SoilMate’s Weekly News Digest #18
Data Trends in Agribusinesses: overview
The agricultural analyst market is expected to grow at a CAGR of 14.4% from 2021 to 2026. Agricultural analysis uses cutting-edge technological advances such as Big Data, the IoT, and other analytical tools. Agricultural retailers can use these tools to enhance plant genomics, livestock management, soil health, etc.
During the pandemic, agribusiness was severely affected. Agricultural retailers can help crop producers by providing them with the tools needed to compensate for industrial failures. Agribusiness retailers need to provide their customers with the information they need to make wise decisions about their business. The future of Agritech and the relationship between retailer and customer ultimately depends on the data.
The highest carbon dioxide level in human history
This week, scientists stated that the pandemic had isolated the world economy last year. However, it has not prevented a rise in the level of carbon dioxide in the atmosphere.
Measurements at the Mauna Loa Observatory in Hawaii during May averaged 419 parts per million — the highest concentration of greenhouse gases in the atmosphere ever seen by humans. This year, the value of 419 ppm was 1.8 ppm above the value of May 2020 and close to the average annual increase since 2010.
Carbon dioxide sensors in two US urban areas have recorded reductions in emissions during the COVID-19 pandemic.
However, there is a controversial statement: according to a new study published in Geophysical Research Letters, carbon dioxide emissions in Los Angeles fell 33% in April 2020 compared to previous years, as roads and economic activity slowed down due to the COVID-19 pandemic. In the Washington, D.C., Baltimore region, CO2 emissions declined by 34% over the same period. This study shows that methods based on CO2 concentrations in the air can provide reliable emission estimates. Although emission reductions are significant, the method used by scientists to measure them may have a long-term impact.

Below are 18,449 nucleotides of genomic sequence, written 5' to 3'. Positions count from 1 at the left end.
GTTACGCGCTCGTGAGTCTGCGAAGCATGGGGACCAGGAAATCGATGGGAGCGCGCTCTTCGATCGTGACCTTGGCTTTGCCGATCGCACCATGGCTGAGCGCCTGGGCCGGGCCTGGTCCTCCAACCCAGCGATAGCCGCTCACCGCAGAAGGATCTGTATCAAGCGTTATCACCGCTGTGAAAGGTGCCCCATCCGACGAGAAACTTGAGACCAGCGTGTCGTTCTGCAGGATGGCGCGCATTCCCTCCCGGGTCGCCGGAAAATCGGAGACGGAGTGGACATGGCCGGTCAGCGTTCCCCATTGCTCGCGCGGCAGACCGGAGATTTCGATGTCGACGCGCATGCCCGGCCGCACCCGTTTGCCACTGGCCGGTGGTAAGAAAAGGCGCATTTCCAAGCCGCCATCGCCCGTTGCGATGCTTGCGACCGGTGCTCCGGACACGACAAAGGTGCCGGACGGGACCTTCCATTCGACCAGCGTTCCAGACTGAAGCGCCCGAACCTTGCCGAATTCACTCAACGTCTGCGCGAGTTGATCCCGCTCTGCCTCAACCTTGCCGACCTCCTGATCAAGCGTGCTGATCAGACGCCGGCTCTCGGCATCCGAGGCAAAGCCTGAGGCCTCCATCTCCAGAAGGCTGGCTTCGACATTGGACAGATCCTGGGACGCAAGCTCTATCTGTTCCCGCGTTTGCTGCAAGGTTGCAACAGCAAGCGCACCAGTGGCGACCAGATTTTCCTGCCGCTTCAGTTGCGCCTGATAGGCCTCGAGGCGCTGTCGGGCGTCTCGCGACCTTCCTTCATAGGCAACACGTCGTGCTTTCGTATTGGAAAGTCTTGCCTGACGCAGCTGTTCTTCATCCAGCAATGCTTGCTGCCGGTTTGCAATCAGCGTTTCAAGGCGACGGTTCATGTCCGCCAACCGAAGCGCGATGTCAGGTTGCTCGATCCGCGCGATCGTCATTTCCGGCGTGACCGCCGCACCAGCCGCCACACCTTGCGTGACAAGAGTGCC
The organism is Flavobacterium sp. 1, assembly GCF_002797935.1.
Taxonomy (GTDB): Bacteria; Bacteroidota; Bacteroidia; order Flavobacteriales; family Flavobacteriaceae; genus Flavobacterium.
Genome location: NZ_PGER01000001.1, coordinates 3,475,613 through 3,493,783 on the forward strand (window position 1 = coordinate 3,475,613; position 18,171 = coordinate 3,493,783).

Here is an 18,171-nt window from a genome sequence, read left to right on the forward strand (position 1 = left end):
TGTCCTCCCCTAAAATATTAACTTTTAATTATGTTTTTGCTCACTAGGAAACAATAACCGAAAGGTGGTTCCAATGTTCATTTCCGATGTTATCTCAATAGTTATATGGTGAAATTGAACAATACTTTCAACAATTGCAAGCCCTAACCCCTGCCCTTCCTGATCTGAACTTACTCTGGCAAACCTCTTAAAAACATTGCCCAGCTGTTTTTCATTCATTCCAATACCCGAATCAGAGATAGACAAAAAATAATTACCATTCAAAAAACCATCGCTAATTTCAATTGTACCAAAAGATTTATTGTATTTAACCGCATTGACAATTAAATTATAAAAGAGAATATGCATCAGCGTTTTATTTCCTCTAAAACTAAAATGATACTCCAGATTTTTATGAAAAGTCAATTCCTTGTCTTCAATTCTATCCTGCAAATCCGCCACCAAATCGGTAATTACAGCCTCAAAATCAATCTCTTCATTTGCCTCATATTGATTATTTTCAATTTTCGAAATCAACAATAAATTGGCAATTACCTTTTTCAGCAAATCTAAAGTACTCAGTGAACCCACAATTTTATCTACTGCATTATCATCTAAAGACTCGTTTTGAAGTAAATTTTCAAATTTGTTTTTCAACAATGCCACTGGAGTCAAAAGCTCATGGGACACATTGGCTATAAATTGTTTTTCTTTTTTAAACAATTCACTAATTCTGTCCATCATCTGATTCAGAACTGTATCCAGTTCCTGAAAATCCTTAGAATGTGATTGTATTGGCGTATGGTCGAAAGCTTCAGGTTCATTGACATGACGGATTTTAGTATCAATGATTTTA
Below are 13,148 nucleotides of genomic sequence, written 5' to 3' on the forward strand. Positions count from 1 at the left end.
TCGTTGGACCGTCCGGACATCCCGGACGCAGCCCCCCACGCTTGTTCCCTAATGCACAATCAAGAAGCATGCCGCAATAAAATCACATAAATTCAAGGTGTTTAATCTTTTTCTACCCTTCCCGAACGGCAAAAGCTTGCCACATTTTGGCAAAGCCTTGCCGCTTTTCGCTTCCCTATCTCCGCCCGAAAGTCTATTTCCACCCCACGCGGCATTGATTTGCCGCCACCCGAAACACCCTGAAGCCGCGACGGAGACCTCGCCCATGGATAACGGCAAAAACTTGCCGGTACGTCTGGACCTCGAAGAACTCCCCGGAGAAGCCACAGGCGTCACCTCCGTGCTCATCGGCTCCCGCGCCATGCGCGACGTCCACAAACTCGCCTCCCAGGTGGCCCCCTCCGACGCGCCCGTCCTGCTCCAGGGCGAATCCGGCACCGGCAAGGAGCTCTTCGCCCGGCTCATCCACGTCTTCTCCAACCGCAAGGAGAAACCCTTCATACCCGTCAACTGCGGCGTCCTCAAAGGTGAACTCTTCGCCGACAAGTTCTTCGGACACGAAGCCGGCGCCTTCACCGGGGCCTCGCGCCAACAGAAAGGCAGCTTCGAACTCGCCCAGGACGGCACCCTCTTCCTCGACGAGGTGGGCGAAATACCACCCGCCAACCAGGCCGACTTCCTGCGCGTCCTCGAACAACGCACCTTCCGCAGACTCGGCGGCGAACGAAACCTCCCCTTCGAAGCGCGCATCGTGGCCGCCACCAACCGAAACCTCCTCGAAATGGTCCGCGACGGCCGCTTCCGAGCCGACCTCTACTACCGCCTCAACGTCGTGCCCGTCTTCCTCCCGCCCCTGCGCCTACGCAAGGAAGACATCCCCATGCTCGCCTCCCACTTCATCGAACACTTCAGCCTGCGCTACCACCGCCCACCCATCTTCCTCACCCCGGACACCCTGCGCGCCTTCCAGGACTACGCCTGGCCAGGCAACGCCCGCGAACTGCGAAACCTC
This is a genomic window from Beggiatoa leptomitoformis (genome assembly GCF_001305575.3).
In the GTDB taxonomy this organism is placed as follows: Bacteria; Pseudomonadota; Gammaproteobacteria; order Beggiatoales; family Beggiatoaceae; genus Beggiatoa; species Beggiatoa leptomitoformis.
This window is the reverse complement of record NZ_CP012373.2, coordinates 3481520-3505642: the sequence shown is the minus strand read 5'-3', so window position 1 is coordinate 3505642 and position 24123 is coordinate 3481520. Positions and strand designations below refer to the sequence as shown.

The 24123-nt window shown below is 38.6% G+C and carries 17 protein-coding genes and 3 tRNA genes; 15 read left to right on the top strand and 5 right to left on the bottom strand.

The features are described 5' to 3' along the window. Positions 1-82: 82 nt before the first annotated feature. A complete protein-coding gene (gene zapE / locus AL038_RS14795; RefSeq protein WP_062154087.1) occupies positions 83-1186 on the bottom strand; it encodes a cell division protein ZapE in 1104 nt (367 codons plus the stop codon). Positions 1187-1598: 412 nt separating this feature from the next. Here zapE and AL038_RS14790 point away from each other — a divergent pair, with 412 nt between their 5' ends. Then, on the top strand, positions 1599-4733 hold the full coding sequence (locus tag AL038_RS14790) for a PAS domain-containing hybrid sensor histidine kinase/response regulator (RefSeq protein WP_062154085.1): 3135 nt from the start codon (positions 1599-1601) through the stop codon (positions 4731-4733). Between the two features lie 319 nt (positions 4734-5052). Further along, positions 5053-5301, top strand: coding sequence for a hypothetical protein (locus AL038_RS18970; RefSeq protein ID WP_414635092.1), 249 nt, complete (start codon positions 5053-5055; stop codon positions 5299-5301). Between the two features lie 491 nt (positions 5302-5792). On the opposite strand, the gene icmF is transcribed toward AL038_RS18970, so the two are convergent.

The study traces the value of food from farm to plate all over the world.
A group of researchers developed the «Global Food Dollar» method, which distributes the net purchase dollar of the consumer for all economic and post-farm activities.
For this research, the team used data collected from 2005–15 from 61 countries, representing 90 percent of the global economy. They estimated the domestic farm share of domestic consumer expenditures on domestically produced «food at home,» «food and tobacco at home,» and «food and accommodations away from home,» using an input-output multiplier model. They found that farmers received, on average, 27 percent of consumer spending on food consumed at home and only 7 percent on food consumed outside the home. And as countries’ incomes rise, their share falls.